I think it’s okay to be confused, in fact, I think it’s healthy and inspiring to be confused. We have to keep talking about this shit, so we don’t fall back into 1942, you know??
My response to Dannielle’s words is, I agree… BUT ALSO.
I agree, and think that gender is an extremely complicated and nuanced experience for many of us. You should absolutely know that your questions and confusions make complete sense.
BUT ALSO, while being confused makes a ton of sense, and is an important part of the process, I am going to guess that you don’t want to stay confused. You are in good company — these days there is a wealth of information and ways to find communities of people who share similar thoughts on gender, gender identity, gender expression, etc. Seek out those people and communities and to read and watch and take in as much as you can about the complexities of gender.
For starters, check out this incredible resource list for genderqueer and non-binary trans* people, created by The Art of Transliness. (Whoever said knowledge is power wasn’t kidding.)
Like Dannielle said, most of us (all of us?) come from a place where we are taught that gender is one of two things, and that people are one or the other. The gender binary is one of the biggest and most fucked up lies out there… and many of us instinctively spit out that false information and then are left looking around wondering what comes next.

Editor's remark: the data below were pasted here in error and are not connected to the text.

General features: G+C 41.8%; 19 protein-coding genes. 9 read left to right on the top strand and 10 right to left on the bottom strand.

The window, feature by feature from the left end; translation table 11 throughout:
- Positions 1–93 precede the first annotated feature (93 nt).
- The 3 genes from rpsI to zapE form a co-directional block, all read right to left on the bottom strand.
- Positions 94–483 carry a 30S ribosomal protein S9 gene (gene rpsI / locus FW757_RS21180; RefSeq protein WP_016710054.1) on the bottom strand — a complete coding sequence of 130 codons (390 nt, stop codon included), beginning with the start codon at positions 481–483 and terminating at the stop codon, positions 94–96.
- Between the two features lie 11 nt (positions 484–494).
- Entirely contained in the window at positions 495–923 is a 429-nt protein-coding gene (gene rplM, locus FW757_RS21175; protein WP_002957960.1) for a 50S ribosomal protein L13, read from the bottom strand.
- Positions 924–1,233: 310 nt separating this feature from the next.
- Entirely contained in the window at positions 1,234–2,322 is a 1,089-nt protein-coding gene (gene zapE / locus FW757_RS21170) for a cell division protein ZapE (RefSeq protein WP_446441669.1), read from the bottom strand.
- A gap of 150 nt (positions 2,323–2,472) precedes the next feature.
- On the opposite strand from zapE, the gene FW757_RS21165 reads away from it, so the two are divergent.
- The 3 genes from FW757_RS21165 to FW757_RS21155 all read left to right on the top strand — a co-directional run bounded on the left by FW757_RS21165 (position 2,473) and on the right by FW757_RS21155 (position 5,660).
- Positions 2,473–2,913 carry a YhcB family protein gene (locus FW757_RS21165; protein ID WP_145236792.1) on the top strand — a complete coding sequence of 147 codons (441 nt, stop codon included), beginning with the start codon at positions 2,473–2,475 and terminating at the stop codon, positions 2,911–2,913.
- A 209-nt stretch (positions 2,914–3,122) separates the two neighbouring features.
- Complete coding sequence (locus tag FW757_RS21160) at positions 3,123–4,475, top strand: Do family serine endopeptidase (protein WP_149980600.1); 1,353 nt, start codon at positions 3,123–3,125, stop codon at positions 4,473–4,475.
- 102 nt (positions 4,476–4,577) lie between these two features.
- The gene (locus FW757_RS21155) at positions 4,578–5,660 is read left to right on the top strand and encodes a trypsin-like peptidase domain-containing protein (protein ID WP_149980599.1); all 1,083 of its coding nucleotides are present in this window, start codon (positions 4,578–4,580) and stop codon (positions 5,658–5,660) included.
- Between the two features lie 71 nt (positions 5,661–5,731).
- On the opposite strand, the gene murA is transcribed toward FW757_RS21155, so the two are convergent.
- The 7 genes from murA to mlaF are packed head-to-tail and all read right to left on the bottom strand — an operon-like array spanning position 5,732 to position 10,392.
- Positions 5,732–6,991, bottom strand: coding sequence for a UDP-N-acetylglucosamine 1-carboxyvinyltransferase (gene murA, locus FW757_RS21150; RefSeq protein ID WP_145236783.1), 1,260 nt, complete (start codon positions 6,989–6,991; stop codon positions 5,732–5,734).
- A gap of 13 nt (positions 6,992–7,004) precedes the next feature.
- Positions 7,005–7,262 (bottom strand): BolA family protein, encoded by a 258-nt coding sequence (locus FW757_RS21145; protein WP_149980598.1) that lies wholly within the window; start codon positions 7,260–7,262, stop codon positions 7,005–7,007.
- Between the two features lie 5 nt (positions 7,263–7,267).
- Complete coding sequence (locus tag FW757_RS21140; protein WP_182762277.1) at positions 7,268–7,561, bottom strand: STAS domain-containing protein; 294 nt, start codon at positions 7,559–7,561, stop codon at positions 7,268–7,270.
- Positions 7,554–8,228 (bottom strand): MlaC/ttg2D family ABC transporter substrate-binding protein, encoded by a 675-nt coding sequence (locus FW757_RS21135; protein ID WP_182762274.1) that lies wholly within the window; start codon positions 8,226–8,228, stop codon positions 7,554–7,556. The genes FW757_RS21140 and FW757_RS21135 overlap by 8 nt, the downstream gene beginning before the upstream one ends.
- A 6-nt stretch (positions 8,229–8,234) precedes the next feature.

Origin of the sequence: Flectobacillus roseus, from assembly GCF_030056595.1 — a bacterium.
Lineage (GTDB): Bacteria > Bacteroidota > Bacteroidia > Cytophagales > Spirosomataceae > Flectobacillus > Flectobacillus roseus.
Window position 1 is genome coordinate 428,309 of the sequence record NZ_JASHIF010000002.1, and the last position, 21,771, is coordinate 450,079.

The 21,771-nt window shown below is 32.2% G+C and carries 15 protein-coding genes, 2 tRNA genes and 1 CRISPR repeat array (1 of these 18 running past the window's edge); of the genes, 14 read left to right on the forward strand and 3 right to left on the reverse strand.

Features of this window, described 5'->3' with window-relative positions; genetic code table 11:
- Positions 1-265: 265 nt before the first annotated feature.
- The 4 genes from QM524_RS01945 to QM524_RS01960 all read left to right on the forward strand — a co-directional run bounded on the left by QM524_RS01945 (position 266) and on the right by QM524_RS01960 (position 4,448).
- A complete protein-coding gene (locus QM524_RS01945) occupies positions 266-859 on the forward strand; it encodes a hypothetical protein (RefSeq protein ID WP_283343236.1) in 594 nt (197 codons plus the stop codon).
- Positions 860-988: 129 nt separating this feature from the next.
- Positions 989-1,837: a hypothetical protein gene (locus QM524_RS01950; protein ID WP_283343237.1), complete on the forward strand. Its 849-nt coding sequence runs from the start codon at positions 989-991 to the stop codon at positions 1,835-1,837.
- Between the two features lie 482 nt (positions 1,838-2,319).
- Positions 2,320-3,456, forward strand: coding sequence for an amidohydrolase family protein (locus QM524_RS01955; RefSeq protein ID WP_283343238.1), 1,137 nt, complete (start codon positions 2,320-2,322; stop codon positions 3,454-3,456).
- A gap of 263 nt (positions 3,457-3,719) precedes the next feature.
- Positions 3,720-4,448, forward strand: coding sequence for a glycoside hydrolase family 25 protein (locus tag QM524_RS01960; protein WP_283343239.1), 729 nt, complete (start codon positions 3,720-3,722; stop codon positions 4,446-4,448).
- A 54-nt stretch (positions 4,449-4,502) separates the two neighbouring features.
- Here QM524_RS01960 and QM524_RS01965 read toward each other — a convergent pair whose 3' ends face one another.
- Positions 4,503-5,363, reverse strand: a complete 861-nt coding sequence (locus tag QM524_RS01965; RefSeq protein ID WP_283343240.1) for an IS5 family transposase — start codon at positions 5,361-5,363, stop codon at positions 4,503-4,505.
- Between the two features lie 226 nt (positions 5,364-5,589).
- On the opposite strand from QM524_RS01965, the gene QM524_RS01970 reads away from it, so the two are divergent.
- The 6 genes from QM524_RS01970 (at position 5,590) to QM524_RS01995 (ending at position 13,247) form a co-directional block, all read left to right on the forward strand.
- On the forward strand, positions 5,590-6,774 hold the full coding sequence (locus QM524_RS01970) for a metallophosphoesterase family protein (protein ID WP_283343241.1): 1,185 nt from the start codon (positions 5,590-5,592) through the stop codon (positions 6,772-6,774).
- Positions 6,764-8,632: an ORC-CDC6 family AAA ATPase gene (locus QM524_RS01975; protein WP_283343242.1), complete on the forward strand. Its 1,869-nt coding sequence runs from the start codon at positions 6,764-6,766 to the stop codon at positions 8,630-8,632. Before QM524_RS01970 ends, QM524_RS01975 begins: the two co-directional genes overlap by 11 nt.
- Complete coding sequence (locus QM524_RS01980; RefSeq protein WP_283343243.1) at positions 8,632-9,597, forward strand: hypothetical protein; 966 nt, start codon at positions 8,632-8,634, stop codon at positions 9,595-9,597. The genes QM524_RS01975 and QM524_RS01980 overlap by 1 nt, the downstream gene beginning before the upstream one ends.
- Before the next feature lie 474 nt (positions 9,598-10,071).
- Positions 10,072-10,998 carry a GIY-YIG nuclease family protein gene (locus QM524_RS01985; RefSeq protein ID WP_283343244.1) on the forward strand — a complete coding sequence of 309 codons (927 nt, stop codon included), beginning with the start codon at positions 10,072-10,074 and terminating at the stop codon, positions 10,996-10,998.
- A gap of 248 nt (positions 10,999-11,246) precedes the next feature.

You decide what comes next. You can be exactly who you are right now: a person who doesn’t associate with particular pronouns, and whose dress varies depending on how they feel that day, week, or year. Perhaps you will learn more and hear stories from others who inform your experience and help you to find an even more comfortable place for you to be you.
You don’t have to fit a mold. None of us do. Your experience with gender and all its complexities makes sense, and no one should ever make you feel otherwise.
“Do you believe that you have to physically be with the same sex to identify as gay?”
- Question submitted by Anonymous
Not at all, but you will face a lot of people who think that.
To me, if you’ve recognized you’re only attracted to members of the same sex. If you’ve decided the label that fits you best is “gay” then boom. There is your answer.
THIS DOESNT MEAN it won’t change. You might change your label one billion times, you might never change it, you might think about changing it and change you mind. changechangechangechange.